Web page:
Words of the Year
Just recently the folks at the Oxford University Press (OUP) announced that the word of the year for 2009 is (drum roll, please): “unfriend.” Christine Lindberg, Senior Lexicographer for Oxford’s US dictionary program, states that “[i]n the online social networking context, its meaning is understood, so its adoption as a modern verb form makes this an interesting choice for Word of the Year” (Oxford WOTY).
Another word bandied about this year is “admonish,” which was the Merriam-Webster Word of the Year for 2009. Roland Burris, the Blagojevich-appointed senator of Illinois, was admonished by the Senate Ethics Committee (I’m sure there’s an oxymoron in there) for “providing “incorrect, inconsistent, misleading or incomplete information to the public and the Senate.’” Representative Joe Wilson was admonished by the House leadership for shouting “You lie!” at President Obama. In fact, Peter A. Sokolowski, Merriam-Webster's editor at large, states that “[a]dmonish shot to the top of the list three days after Representative Joe Wilson's outburst during a speech made by President Obama, and it remained among our top lookups for weeks.” Sokolowski went on to say that “[w]hen the House announced plans to ‘admonish’ Representative Wilson, the word was understood to be technical or official, and it has been repeated often in coverage of recent contentious political issues. While this particular story wasn't very important in the context of a year's worth of news, it triggered enormous interest in this word.”
For the OUP folks, other words considered for word of the year (and in no particular order) included “hashtag,” “birther,” “intexticated,” “sexting,” “teabagger,” “brown state,” and “green state.” For the Merriam folks, alternative words included “emaciated,” “nugatory,” “pandemic,” “furlough,” and “philanderer.”
What interests me is that the OUP list of words includes a number of created words while the Merriam Webster folks seem to have settled for more commonplace words already in our vocabulary. This process of creating words seems to have increased over the past several years and, I think, technology helped lead the way.
I am old enough to remember when certain words were hyphenated and it took some time for them to become those hyphen-less compound words. I remember when currently non-hyphenated words were hyphenated; words such as “antismoking,” “coworker,” “interoffice,” and “nonemergency.” A bit of a digression to explain that pesky hyphen.
Fundamentally, the use of the hyphen has to do with rules of grammar and parts of speech. For example, you might say “This was a low-budget job.” That hyphenated word “low-budget” describes the kind of job it was, so we have taken two separate words and combined them to create an adjective describing the job.
“Anti” is a prefix used to modify a variety of words: smoking, abortion, union, etc. Its counterpart is “pro,” so folks might be anti-abortion or pro-abortion, or anti-union or pro-union, but in current writing, if you support the no-smoking legislation in some states, you are “antismoking” rather than “anti-smoking.” You will, no doubt, see an inconsistency because rules of hyphenation do not seem to be fixed by any one grammar guru. Instead, you see a gradual emergence and acceptance over time. For example, teachers, who may give in-class assignments, used to give “home-work” but now give “homework.”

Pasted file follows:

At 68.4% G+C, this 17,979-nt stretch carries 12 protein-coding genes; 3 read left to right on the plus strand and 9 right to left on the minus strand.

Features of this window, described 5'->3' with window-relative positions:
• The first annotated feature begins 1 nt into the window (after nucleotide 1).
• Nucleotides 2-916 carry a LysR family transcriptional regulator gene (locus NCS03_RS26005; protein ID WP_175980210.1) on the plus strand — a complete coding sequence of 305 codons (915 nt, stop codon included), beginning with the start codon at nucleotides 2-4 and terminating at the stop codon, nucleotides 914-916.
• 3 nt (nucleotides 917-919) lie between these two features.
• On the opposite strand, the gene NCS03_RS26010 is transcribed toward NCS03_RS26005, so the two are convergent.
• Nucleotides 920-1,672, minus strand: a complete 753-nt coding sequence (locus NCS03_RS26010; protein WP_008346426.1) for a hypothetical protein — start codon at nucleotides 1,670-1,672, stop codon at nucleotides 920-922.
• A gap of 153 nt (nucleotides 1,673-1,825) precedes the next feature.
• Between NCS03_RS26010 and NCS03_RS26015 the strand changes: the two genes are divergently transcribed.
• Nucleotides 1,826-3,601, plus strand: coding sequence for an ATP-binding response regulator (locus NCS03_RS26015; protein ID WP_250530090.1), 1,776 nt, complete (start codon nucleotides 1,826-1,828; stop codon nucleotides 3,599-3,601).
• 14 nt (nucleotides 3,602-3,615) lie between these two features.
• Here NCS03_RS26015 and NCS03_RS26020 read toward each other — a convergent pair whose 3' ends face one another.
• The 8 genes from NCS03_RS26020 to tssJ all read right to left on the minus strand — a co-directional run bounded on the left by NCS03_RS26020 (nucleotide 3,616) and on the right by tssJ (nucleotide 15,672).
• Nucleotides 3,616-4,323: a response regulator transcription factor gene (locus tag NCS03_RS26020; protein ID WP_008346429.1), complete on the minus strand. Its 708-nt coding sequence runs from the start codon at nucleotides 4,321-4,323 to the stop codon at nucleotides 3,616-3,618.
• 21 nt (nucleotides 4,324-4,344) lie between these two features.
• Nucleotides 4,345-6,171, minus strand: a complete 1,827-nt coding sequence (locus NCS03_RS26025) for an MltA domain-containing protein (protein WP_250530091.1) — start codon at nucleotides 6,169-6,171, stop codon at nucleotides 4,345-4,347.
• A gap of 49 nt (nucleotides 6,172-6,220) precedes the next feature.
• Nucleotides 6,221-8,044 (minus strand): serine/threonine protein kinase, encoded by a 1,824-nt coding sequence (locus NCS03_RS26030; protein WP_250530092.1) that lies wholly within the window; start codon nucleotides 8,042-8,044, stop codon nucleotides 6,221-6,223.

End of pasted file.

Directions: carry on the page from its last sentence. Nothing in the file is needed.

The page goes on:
Another good example of hyphenated words that become combined over time is email or, if you prefer, e-mail. Once upon time we began using this thing called “electronic mail” to differentiate it from the mail we received via the U.S. Postal Service. “Electronic mail” is a mouthful so folks started using “e-mail” and that hyphen reminded us it was a compound word as we joined the words “electronic” and “mail.” I long ago dropped the hyphen in favor of “email,” though I know that is not a universal usage. . . yet. More on hyphens and other such things in some other post.
Newly created words
What prompted this thinking about created words was not the words of the year, but some words I came across in my reading, specifically “advergaming,” “nocebo,” and “scientainment.”
Nocebo is defined as “the worsening of a patient’s healthy due to the expectation that a drug will cause adverse side effects,” so it’s a play on the placebo effect. It’s a horrifying concept of people being able to convince themselves of adverse side effects not actually caused by a medication simply because they believe they will experience such side effects. I can’t imagine the diagnostic complications caused by the nocebo effect.
We have scientainment thanks Richard Heene and the Balloon Boy story. In the aftermath of the balloon chase, we learned that the Heene family had been on Wife Swap not once, but twice (which seems to speak volumes about this group), and that because Heene seems to fancy himself some sort of a science guy, he was trying to pitch a new reality show that would combine science and entertainment.
And finally there is advergaming which is the use of video games to advertise something. Apparently the concept has been around since the 1980s when companies created games to promote their products. I remember CDs accompanying various products, but never thought too much about them as I simply threw away the CDs. But the term advergames has been around since 2001, coined by Wired! magazine because of the free online games available to advertise products. It’s quite an impressive approach to advertising and takes the concept of product placement to an entirely different level.
I remain intrigued by the development of new words. Perhaps it’s just me, but it seems we have more such words created these days as a variety of worlds—technology, medicine, business, education—not just collide, but seem to coalesce in a variety of ways. Is that good for us in the long run? I’ll get back to you on that.